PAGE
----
Is Fed’s job forecast too rosy?

Zachary Roth
June 23, 2011

The Federal Reserve's predictions on unemployment over the next few years aren't all that encouraging. But could they actually be too optimistic.

The Fed said yesterday it expects joblessness, currently at 9.1 percent, to come down by almost 2 full percentage points by the end of 2013. But it also said it expects GDP growth to average around 3.4 percent during that period.

Economists have a rule that governs the relationship between GDP growth and unemployment. It's called Okun's Law. And as Justin Wolfers, a prominent economist at the University of Pennsylvania's Wharton School points out, Okun's Law indicates that growth of 3.4 percent over that timeframe will cause unemployment to drop by only about half a percentage point--at best a quarter of what the Fed predicts.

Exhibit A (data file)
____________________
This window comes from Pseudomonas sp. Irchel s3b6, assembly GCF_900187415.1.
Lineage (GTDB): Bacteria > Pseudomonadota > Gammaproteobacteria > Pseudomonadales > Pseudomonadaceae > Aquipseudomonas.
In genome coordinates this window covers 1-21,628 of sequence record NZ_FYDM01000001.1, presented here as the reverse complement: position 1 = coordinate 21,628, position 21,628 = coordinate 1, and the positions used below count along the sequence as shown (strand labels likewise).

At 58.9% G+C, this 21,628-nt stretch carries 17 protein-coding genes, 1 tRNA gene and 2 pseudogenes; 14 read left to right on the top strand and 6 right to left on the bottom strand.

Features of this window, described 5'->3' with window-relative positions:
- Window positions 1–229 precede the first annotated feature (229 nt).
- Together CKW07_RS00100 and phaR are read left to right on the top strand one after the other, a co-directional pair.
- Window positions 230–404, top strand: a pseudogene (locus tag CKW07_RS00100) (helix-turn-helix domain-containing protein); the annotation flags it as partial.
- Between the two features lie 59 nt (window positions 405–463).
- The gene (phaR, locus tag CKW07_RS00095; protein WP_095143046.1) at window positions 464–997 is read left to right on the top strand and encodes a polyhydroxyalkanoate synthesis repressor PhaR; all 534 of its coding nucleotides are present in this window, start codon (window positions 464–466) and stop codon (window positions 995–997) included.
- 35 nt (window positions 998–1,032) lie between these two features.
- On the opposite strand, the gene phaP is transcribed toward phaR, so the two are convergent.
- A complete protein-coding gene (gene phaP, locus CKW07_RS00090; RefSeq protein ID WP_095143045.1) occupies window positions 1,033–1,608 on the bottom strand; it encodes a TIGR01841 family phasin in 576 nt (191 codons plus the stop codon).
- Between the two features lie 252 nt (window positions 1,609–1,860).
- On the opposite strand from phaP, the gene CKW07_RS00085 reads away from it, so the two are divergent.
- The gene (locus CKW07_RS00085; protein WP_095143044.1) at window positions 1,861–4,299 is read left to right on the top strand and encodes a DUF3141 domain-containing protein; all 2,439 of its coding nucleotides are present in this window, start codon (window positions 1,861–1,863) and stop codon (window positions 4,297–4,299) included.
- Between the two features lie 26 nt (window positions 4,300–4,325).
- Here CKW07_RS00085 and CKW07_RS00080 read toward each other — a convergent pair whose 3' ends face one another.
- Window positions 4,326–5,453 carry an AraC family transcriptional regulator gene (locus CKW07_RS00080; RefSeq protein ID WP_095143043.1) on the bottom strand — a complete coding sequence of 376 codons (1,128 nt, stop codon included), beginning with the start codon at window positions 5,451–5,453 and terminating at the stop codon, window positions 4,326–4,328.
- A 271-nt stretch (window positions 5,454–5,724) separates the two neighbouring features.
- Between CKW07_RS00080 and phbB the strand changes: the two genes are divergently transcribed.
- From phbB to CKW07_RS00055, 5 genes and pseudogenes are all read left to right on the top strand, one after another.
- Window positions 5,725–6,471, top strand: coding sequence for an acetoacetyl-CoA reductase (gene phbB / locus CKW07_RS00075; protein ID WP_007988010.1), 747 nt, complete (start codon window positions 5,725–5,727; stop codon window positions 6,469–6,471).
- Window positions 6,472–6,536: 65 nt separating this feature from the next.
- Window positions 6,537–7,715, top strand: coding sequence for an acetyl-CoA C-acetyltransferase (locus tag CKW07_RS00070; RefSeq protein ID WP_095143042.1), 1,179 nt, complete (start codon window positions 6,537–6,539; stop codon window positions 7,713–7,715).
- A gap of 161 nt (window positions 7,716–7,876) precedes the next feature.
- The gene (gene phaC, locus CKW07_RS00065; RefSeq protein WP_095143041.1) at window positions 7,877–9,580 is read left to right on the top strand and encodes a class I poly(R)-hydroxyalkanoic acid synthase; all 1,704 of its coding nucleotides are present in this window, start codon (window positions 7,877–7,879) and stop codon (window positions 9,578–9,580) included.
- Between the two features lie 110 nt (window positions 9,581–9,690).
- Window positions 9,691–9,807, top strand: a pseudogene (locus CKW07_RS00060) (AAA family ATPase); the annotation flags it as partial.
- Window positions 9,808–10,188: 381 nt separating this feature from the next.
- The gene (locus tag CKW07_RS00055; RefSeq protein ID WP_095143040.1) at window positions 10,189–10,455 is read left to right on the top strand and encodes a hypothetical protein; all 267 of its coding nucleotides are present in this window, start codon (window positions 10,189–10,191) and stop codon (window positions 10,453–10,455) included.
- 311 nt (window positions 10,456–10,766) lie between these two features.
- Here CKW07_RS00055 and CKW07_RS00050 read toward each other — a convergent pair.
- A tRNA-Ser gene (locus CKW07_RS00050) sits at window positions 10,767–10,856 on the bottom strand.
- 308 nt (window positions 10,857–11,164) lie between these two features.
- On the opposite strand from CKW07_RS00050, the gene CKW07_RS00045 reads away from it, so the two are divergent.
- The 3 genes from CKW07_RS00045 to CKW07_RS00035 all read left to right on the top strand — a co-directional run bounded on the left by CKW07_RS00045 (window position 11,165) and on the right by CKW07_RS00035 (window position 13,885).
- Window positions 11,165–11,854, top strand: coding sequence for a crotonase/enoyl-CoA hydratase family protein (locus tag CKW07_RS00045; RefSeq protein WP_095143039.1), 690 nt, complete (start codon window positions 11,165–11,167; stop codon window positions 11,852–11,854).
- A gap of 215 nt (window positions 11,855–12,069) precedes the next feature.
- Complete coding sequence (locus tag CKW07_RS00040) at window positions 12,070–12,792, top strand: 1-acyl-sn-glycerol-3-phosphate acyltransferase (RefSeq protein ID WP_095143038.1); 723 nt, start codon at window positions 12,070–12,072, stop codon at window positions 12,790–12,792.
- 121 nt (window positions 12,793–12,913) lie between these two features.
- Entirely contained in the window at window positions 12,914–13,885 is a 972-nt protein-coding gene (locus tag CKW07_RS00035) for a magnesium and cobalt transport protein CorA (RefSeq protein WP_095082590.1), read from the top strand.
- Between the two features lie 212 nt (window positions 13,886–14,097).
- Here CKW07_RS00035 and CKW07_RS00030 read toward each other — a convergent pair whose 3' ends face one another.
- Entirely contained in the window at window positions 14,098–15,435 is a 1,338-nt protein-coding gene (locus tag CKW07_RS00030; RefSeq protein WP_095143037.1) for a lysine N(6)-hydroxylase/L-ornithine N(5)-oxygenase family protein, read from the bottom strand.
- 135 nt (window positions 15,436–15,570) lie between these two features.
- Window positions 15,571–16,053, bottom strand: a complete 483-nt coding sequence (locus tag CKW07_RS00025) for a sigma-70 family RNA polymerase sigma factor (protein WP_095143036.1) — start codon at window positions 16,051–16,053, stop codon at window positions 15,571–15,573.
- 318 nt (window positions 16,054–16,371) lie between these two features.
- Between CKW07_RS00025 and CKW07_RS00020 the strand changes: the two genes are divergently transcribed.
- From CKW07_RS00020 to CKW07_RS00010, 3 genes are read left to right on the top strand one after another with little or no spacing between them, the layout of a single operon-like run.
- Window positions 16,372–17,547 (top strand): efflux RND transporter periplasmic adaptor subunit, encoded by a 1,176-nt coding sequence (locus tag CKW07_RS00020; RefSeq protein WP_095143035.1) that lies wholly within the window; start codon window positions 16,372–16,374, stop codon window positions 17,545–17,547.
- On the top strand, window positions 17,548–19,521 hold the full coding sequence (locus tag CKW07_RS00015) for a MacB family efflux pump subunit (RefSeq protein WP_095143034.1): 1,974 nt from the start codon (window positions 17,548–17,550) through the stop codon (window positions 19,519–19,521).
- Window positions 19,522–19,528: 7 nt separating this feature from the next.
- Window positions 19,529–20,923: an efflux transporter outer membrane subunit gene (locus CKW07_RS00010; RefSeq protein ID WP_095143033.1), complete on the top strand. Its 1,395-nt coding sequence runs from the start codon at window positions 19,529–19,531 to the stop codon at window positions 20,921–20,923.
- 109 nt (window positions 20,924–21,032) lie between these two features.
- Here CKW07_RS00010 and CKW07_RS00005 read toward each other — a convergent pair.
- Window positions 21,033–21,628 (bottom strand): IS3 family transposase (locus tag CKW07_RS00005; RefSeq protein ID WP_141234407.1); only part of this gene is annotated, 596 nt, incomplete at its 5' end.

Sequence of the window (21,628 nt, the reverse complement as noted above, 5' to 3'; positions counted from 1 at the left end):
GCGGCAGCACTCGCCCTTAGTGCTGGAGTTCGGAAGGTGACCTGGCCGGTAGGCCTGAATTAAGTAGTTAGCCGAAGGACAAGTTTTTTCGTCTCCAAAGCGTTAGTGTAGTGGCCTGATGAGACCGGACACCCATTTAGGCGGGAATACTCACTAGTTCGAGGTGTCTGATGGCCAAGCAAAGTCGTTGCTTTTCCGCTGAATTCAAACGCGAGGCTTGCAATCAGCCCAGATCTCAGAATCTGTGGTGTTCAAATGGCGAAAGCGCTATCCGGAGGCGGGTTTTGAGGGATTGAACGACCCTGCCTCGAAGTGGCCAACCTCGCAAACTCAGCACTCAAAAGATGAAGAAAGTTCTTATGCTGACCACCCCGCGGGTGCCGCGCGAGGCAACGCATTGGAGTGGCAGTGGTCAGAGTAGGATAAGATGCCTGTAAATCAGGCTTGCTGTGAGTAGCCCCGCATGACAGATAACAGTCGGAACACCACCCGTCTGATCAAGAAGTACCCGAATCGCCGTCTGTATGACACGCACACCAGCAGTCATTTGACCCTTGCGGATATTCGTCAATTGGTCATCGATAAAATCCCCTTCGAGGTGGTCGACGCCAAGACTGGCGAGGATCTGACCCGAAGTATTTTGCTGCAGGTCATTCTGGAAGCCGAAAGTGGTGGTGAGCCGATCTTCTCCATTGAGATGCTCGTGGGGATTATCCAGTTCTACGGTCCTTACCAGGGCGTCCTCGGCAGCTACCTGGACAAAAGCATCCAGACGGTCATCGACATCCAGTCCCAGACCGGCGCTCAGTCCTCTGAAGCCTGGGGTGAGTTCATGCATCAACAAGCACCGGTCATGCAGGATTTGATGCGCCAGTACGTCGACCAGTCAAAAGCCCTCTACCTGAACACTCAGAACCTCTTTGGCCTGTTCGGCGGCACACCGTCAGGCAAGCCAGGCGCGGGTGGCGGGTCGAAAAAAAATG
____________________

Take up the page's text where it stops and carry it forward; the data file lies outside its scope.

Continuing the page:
"The Fed's output forecasts combined with Okun's law suggests that there's real reason to be concerned that by early 2014, the unemployment rate may still be as high as 8.5 percent," Wolfers writes.

Another point he doesn't add: Even a half a percentage point reduction over two and a half years, though paltry, could be an over-optimistic assessment. As we've written, there's evidence that the relationship between growth and jobs is changing, as more jobs are shipped overseas and labor loses bargaining power. That means Okun's Law may need tweaking--to reflect that growth may now produce fewer jobs.

(Unemployed day worker Efren Martinez looks back before coming into his rental apartment in the Westlake district of Los Angeles, Sept. 7, 2010. AP Photo/Damian Dovarganes)